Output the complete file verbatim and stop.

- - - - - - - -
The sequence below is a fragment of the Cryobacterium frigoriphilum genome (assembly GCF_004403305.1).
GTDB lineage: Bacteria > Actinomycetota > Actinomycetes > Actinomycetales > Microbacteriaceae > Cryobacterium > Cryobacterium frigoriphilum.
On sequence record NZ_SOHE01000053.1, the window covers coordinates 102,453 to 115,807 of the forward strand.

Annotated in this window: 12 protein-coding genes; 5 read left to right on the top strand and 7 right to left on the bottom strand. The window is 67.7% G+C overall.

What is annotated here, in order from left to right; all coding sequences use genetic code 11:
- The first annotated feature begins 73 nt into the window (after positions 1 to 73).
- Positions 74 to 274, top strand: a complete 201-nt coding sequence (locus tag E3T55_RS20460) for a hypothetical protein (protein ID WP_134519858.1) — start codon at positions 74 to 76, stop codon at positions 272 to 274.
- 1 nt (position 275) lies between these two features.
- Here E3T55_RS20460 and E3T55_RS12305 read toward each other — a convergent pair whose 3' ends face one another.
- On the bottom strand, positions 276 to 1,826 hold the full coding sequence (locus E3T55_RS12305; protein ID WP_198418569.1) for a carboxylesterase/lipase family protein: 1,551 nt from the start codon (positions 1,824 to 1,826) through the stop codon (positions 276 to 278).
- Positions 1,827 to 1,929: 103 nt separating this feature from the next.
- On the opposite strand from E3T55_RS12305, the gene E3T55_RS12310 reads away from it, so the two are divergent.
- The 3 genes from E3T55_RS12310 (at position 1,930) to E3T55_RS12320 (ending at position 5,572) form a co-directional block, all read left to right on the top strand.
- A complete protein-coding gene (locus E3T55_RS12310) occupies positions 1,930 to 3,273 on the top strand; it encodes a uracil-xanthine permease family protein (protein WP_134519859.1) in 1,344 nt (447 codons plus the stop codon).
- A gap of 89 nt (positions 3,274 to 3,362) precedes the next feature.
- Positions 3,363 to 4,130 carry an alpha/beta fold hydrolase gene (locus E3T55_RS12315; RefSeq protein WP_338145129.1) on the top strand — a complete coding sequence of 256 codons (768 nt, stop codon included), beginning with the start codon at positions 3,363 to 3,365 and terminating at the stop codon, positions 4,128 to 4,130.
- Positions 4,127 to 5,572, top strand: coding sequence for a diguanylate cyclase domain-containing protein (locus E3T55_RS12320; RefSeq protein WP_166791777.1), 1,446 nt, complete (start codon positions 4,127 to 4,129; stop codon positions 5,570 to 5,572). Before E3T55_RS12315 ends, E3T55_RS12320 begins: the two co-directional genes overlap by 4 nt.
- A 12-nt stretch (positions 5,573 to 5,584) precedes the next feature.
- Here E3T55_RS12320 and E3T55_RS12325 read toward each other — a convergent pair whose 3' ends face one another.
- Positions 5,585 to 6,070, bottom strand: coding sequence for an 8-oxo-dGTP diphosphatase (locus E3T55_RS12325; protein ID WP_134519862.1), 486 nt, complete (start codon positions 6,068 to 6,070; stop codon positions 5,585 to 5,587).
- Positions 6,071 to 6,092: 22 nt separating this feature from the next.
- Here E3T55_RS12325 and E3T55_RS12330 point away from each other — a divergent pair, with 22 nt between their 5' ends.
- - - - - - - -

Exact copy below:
The sequence below is a fragment of the Cryobacterium frigoriphilum genome (assembly GCF_004403305.1).
GTDB lineage: Bacteria > Actinomycetota > Actinomycetes > Actinomycetales > Microbacteriaceae > Cryobacterium > Cryobacterium frigoriphilum.
On sequence record NZ_SOHE01000053.1, the window covers coordinates 102,453 to 115,807 of the forward strand.

Annotated in this window: 12 protein-coding genes; 5 read left to right on the top strand and 7 right to left on the bottom strand. The window is 67.7% G+C overall.

What is annotated here, in order from left to right; all coding sequences use genetic code 11:
- The first annotated feature begins 73 nt into the window (after positions 1 to 73).
- Positions 74 to 274, top strand: a complete 201-nt coding sequence (locus tag E3T55_RS20460) for a hypothetical protein (protein ID WP_134519858.1) — start codon at positions 74 to 76, stop codon at positions 272 to 274.
- 1 nt (position 275) lies between these two features.
- Here E3T55_RS20460 and E3T55_RS12305 read toward each other — a convergent pair whose 3' ends face one another.
- On the bottom strand, positions 276 to 1,826 hold the full coding sequence (locus E3T55_RS12305; protein ID WP_198418569.1) for a carboxylesterase/lipase family protein: 1,551 nt from the start codon (positions 1,824 to 1,826) through the stop codon (positions 276 to 278).
- Positions 1,827 to 1,929: 103 nt separating this feature from the next.
- On the opposite strand from E3T55_RS12305, the gene E3T55_RS12310 reads away from it, so the two are divergent.
- The 3 genes from E3T55_RS12310 (at position 1,930) to E3T55_RS12320 (ending at position 5,572) form a co-directional block, all read left to right on the top strand.
- A complete protein-coding gene (locus E3T55_RS12310) occupies positions 1,930 to 3,273 on the top strand; it encodes a uracil-xanthine permease family protein (protein WP_134519859.1) in 1,344 nt (447 codons plus the stop codon).
- A gap of 89 nt (positions 3,274 to 3,362) precedes the next feature.
- Positions 3,363 to 4,130 carry an alpha/beta fold hydrolase gene (locus E3T55_RS12315; RefSeq protein WP_338145129.1) on the top strand — a complete coding sequence of 256 codons (768 nt, stop codon included), beginning with the start codon at positions 3,363 to 3,365 and terminating at the stop codon, positions 4,128 to 4,130.
- Positions 4,127 to 5,572, top strand: coding sequence for a diguanylate cyclase domain-containing protein (locus E3T55_RS12320; RefSeq protein WP_166791777.1), 1,446 nt, complete (start codon positions 4,127 to 4,129; stop codon positions 5,570 to 5,572). Before E3T55_RS12315 ends, E3T55_RS12320 begins: the two co-directional genes overlap by 4 nt.
- A 12-nt stretch (positions 5,573 to 5,584) precedes the next feature.
- Here E3T55_RS12320 and E3T55_RS12325 read toward each other — a convergent pair whose 3' ends face one another.
- Positions 5,585 to 6,070, bottom strand: coding sequence for an 8-oxo-dGTP diphosphatase (locus E3T55_RS12325; protein ID WP_134519862.1), 486 nt, complete (start codon positions 6,068 to 6,070; stop codon positions 5,585 to 5,587).
- Positions 6,071 to 6,092: 22 nt separating this feature from the next.
- Here E3T55_RS12325 and E3T55_RS12330 point away from each other — a divergent pair, with 22 nt between their 5' ends.